Nobel Prize Winner: we will never colonize any exoplanet

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Someone finally had to say it.

Although we have discovered many planets that are outside the Solar System and that may resemble Earth, we are unlikely to be able to visit these planets and then colonize them. He says so Michel Mayor, astrophysicist and one of the winners of this year's Nobel Prize, awarded for the discovery of the first exoplanet orbiting the Sun-like star.

"When it comes to exoplanets, one thing should be clear: We will not go to them.". said Mayor in an interview with the French news agency AFP (Agence France Presse). Mayor thinks we should forget to find a replacement on Earth – in case this becomes hostile – outside the solar system.

According to Mayor, known exoplanets are far too far from Earth for us to reach. Even Stephen Kane, a professor of planetary sciences at the University of California at Riverside, agrees with him. getting to the moon is problematic, leaving the solar system is nothing to mention at all.

"Even in the case of a very optimistic scenario about an exoplanet not very far away, say, tens of light years away, it would take considerable time to implement it.", added Mayor. Unfortunately, humanity may need at least 50 years to fly to Mars (despite plans for earlier manned flights) and another several hundred to visit Jupiter's orbit. Considering this, think that the distance between Earth and the nearest non-solar star is 70,000 times bigger than the distance between Earth and Jupiter.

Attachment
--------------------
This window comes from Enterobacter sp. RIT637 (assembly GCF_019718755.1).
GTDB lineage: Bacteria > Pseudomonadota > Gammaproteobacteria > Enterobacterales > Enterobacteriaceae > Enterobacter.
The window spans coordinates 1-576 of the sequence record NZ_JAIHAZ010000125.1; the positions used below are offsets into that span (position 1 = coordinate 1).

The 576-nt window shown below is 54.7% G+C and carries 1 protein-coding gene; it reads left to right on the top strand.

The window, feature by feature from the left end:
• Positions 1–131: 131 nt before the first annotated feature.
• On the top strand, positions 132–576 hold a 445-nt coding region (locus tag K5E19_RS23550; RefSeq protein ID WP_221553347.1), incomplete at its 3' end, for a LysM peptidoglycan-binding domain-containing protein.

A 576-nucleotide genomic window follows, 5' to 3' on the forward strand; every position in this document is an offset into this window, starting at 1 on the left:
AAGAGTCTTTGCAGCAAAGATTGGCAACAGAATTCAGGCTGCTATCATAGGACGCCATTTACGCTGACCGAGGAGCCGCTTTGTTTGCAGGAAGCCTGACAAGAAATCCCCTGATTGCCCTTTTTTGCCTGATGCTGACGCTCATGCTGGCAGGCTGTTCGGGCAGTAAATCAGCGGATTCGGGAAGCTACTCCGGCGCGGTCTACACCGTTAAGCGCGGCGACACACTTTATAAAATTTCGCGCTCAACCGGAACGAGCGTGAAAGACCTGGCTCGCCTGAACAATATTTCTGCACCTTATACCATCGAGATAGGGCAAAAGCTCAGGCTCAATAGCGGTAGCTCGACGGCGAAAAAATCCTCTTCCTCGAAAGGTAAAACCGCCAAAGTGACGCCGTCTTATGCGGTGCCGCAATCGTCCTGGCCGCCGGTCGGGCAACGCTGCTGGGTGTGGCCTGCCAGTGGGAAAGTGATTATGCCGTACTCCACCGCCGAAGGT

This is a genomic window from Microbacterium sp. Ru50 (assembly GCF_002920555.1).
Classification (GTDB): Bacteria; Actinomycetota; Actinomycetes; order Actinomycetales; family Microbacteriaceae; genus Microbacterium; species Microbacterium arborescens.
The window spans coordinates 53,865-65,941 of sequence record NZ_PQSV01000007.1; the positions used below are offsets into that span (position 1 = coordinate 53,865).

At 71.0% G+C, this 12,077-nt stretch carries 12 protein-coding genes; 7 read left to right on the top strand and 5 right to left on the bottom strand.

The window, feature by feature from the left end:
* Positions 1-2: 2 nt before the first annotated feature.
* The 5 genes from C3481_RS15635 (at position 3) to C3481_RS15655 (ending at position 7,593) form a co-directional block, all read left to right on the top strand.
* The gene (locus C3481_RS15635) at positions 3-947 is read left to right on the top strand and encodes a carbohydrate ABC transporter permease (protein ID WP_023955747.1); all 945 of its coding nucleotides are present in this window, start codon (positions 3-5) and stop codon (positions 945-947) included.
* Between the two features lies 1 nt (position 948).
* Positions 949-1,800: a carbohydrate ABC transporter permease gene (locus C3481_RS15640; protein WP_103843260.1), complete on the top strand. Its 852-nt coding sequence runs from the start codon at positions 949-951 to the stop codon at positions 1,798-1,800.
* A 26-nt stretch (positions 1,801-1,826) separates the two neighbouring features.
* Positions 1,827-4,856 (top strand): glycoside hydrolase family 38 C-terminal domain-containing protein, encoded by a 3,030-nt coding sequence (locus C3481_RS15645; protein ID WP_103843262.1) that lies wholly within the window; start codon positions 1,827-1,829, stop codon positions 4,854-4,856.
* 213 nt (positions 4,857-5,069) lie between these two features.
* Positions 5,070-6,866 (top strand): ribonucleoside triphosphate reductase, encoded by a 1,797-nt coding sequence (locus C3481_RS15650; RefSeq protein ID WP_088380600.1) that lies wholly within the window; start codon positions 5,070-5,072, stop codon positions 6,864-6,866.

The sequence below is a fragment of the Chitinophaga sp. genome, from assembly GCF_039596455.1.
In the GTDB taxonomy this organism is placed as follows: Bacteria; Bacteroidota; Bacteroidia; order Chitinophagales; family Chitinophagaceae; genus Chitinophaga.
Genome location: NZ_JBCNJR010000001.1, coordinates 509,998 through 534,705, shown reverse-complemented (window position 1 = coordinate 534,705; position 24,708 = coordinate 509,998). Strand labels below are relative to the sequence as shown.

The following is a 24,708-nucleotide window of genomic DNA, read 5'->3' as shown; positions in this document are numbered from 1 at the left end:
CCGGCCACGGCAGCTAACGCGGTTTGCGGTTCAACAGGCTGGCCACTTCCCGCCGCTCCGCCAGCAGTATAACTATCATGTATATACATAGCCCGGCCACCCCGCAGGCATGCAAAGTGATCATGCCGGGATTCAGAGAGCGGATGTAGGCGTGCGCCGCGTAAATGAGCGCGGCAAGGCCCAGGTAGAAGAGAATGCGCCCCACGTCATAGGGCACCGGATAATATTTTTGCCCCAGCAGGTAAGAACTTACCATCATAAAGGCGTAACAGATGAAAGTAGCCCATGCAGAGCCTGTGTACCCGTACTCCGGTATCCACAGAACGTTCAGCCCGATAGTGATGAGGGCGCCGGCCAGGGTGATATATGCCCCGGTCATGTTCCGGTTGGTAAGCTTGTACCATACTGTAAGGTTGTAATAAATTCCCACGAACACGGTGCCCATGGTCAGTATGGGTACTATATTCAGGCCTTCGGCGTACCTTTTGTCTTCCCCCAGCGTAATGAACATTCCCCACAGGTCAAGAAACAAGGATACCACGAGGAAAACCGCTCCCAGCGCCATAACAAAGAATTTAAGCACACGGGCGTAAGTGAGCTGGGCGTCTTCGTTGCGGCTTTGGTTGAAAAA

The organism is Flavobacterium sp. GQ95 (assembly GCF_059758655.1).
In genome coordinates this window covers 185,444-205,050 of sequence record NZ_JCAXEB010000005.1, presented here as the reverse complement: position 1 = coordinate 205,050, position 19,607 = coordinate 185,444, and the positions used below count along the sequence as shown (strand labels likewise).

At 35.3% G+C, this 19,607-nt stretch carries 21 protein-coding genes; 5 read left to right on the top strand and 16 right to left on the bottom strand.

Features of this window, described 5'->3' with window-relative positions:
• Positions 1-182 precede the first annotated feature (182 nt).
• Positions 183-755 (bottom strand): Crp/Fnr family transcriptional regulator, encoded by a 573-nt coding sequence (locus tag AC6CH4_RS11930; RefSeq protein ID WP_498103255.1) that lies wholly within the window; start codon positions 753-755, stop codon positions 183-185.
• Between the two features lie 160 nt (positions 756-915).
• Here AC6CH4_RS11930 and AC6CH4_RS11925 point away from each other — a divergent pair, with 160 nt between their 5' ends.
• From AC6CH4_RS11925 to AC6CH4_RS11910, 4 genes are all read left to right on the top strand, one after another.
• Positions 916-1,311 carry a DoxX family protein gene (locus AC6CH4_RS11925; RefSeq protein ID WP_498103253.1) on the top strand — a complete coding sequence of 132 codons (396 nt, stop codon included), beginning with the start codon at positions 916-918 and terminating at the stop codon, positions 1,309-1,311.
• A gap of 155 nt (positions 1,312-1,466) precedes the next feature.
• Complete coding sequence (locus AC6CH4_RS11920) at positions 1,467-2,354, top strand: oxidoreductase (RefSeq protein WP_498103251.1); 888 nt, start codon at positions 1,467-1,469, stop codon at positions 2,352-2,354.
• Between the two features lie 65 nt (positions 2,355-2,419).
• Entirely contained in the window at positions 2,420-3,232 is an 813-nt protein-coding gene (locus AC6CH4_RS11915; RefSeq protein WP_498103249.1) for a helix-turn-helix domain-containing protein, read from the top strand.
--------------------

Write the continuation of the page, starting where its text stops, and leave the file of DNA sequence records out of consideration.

Of course, many things seemed out of reach before we finally reached for them, such as intercontinental flights. Nevertheless, "In this case, the physics needed to reach other stars, if any, are unknown to us and would require a fundamental change in our understanding of the relationship between mass, acceleration and energy."

Well, since we have no chance to colonize solar planets, at least for now, we should take care of our planet the best. For now, we don't have the second one.

We remind you that Michel Mayor shared half of this year's Nobel Prize with Didier Queloz. In October 1995 they discovered a gas giant reminiscent of Jupiter. The other half went to James Peebles from Princeteon University for his work in the field of dark matter and dark energy.

Source: APF